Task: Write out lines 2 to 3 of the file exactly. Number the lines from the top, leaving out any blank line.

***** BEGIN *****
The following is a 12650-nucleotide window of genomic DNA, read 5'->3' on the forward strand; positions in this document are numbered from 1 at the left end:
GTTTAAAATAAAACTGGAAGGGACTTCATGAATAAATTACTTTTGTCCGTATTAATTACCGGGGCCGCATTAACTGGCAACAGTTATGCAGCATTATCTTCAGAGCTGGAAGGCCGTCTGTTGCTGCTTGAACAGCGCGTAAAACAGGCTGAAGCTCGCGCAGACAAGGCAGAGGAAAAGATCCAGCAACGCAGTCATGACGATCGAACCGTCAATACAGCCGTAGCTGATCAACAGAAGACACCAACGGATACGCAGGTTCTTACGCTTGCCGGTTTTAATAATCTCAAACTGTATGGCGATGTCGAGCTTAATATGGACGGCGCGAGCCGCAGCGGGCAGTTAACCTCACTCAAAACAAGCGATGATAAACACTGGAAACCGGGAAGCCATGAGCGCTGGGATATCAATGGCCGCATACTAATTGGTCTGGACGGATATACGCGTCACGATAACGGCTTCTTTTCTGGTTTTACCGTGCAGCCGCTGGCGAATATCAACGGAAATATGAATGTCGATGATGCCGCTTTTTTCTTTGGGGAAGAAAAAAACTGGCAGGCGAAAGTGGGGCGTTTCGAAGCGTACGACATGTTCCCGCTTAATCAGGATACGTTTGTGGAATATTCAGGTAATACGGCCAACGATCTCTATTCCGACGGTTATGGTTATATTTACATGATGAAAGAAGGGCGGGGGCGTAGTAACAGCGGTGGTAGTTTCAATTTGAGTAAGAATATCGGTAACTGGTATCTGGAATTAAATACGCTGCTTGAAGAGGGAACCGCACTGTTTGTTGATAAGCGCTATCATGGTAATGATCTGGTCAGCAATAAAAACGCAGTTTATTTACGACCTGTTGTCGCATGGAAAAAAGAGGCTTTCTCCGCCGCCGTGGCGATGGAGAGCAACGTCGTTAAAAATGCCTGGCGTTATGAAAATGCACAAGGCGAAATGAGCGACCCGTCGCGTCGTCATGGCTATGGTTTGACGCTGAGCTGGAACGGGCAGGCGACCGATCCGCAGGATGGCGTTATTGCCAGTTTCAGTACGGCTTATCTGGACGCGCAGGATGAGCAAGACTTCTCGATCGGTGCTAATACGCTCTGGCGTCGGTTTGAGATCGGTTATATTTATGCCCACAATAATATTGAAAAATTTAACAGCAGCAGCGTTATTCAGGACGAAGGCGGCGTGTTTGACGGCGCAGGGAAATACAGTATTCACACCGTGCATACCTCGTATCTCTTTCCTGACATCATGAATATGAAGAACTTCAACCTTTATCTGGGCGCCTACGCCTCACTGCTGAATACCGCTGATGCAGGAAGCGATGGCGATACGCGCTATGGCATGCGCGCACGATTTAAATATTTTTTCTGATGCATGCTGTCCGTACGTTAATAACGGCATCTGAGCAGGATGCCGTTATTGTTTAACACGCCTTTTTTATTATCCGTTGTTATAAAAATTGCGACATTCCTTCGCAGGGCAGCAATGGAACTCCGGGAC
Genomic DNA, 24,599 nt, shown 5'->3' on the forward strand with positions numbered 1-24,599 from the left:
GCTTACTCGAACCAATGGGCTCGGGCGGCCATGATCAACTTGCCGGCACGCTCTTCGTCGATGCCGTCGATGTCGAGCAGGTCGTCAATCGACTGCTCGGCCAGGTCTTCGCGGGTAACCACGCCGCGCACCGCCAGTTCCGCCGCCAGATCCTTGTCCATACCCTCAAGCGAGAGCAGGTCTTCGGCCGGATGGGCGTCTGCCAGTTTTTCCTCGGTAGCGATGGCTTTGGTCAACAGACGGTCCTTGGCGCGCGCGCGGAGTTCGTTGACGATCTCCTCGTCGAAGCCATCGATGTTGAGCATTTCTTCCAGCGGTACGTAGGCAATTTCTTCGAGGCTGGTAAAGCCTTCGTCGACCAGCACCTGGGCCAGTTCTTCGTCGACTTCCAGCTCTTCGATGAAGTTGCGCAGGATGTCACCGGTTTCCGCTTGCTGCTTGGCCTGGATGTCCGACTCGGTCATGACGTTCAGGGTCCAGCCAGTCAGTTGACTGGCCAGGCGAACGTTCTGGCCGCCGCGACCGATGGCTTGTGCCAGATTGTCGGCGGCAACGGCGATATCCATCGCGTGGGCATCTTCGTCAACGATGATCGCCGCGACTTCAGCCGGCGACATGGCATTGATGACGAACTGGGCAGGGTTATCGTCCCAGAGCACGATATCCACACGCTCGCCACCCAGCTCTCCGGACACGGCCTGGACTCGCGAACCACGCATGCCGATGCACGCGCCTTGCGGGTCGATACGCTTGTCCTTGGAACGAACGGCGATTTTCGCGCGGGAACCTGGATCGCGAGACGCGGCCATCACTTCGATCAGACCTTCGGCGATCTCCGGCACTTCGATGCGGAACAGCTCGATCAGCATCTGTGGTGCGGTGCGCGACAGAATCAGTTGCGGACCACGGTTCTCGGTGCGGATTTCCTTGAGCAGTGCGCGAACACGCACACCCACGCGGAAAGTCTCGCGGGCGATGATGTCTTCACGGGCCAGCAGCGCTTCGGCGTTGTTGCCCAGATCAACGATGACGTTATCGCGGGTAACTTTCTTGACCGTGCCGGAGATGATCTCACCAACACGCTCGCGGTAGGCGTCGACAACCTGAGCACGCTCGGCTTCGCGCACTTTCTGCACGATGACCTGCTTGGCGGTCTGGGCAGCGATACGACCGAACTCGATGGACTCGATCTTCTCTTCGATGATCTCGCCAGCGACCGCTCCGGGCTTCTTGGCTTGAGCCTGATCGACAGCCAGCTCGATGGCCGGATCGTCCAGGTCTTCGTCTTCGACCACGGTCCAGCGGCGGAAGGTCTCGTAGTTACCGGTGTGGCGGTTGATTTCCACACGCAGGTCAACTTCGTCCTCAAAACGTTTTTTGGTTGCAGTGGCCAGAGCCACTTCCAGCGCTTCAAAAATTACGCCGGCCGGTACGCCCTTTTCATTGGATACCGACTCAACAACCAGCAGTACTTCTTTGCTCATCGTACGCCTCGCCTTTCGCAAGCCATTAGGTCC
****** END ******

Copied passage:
GTTTAAAATAAAACTGGAAGGGACTTCATGAATAAATTACTTTTGTCCGTATTAATTACCGGGGCCGCATTAACTGGCAACAGTTATGCAGCATTATCTTCAGAGCTGGAAGGCCGTCTGTTGCTGCTTGAACAGCGCGTAAAACAGGCTGAAGCTCGCGCAGACAAGGCAGAGGAAAAGATCCAGCAACGCAGTCATGACGATCGAACCGTCAATACAGCCGTAGCTGATCAACAGAAGACACCAACGGATACGCAGGTTCTTACGCTTGCCGGTTTTAATAATCTCAAACTGTATGGCGATGTCGAGCTTAATATGGACGGCGCGAGCCGCAGCGGGCAGTTAACCTCACTCAAAACAAGCGATGATAAACACTGGAAACCGGGAAGCCATGAGCGCTGGGATATCAATGGCCGCATACTAATTGGTCTGGACGGATATACGCGTCACGATAACGGCTTCTTTTCTGGTTTTACCGTGCAGCCGCTGGCGAATATCAACGGAAATATGAATGTCGATGATGCCGCTTTTTTCTTTGGGGAAGAAAAAAACTGGCAGGCGAAAGTGGGGCGTTTCGAAGCGTACGACATGTTCCCGCTTAATCAGGATACGTTTGTGGAATATTCAGGTAATACGGCCAACGATCTCTATTCCGACGGTTATGGTTATATTTACATGATGAAAGAAGGGCGGGGGCGTAGTAACAGCGGTGGTAGTTTCAATTTGAGTAAGAATATCGGTAACTGGTATCTGGAATTAAATACGCTGCTTGAAGAGGGAACCGCACTGTTTGTTGATAAGCGCTATCATGGTAATGATCTGGTCAGCAATAAAAACGCAGTTTATTTACGACCTGTTGTCGCATGGAAAAAAGAGGCTTTCTCCGCCGCCGTGGCGATGGAGAGCAACGTCGTTAAAAATGCCTGGCGTTATGAAAATGCACAAGGCGAAATGAGCGACCCGTCGCGTCGTCATGGCTATGGTTTGACGCTGAGCTGGAACGGGCAGGCGACCGATCCGCAGGATGGCGTTATTGCCAGTTTCAGTACGGCTTATCTGGACGCGCAGGATGAGCAAGACTTCTCGATCGGTGCTAATACGCTCTGGCGTCGGTTTGAGATCGGTTATATTTATGCCCACAATAATATTGAAAAATTTAACAGCAGCAGCGTTATTCAGGACGAAGGCGGCGTGTTTGACGGCGCAGGGAAATACAGTATTCACACCGTGCATACCTCGTATCTCTTTCCTGACATCATGAATATGAAGAACTTCAACCTTTATCTGGGCGCCTACGCCTCACTGCTGAATACCGCTGATGCAGGAAGCGATGGCGATACGCGCTATGGCATGCGCGCACGATTTAAATATTTTTTCTGATGCATGCTGTCCGTACGTTAATAACGGCATCTGAGCAGGATGCCGTTATTGTTTAACACGCCTTTTTTATTATCCGTTGTTATAAAAATTGCGACATTCCTTCGCAGGGCAGCAATGGAACTCCGGGAC
Genomic DNA, 24,599 nt, shown 5'->3' on the forward strand with positions numbered 1-24,599 from the left: